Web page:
'Must-do' for Adani business
MACKAY businesses have to work on two things if they stand a chance of landing any work at Adani's $16.5billion Carmichael Mine Project; develop an Indigenous Participation Policy and spruce up their websites.
Adani's regional content manager Ben Hughes explained this to a crowd of 150 at the Resource Industry Network's August Briefing.
"How do you get yourself to the top of that tree and moving through to the next stage, that is by marketing yourself well and the website is the first place people go to," he said.
"We live in a world where assessments are made by junior officers who come from often different demographics, who often live in different parts of the country." He said those people would judge businesses by the websites first and foremost.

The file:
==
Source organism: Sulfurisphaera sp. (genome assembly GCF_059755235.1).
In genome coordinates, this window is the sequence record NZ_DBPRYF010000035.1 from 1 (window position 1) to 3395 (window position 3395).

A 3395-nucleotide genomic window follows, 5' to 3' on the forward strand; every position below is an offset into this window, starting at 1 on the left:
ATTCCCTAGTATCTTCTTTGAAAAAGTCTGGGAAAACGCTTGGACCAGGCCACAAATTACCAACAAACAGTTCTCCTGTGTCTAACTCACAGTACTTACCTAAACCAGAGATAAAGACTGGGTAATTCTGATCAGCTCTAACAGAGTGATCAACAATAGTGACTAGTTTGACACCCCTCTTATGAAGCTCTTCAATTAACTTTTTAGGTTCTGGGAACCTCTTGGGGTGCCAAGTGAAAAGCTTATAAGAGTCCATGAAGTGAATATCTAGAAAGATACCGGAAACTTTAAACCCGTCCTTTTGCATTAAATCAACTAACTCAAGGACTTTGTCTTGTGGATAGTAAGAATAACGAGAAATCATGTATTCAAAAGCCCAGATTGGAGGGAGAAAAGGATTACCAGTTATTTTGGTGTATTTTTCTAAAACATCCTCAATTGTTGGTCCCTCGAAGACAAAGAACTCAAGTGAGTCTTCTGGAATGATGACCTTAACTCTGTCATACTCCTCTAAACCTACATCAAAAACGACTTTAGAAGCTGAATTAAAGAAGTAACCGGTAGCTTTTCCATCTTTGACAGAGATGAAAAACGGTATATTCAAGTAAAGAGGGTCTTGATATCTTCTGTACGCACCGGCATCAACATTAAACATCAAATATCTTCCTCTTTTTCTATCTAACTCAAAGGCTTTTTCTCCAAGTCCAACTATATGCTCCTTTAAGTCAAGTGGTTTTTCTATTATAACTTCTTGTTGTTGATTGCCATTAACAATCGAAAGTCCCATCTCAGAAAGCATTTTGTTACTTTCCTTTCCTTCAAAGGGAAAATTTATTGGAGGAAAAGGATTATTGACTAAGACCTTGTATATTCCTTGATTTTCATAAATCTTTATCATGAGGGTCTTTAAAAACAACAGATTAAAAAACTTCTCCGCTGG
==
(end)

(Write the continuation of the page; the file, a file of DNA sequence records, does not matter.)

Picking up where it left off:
The company executive spoke a lot about the Adani's partnership with traditional owners of the land the mine will be.
He said Adani expected the same from its contractors.
Mr Hughes said the company had a "stick' to enforce companies working on the mine project to follow through with Indigenous Participation Policy.
He said the policies would be in writing in contracts, reported on quarterly and then audited.
This along with Adani's commitment to employ 7.5% of their workforce from the traditional owners of the land, 2.5% from ex defence personal and 10% trainees.
Meanwhile, outside a small group of anti-Adani protesters chanted songs against the development of the mine.
Mackay Conservation Group community organiser Maggie McKeown said Mackay had suffered from the boom and bust coal industry.
"People are looking for answers but the State and Federal Government's shouldn't be thinking this is going to come out of a company and project like Adani," she said.
"Should be looking more towards long term sustainable jobs in renewable energy."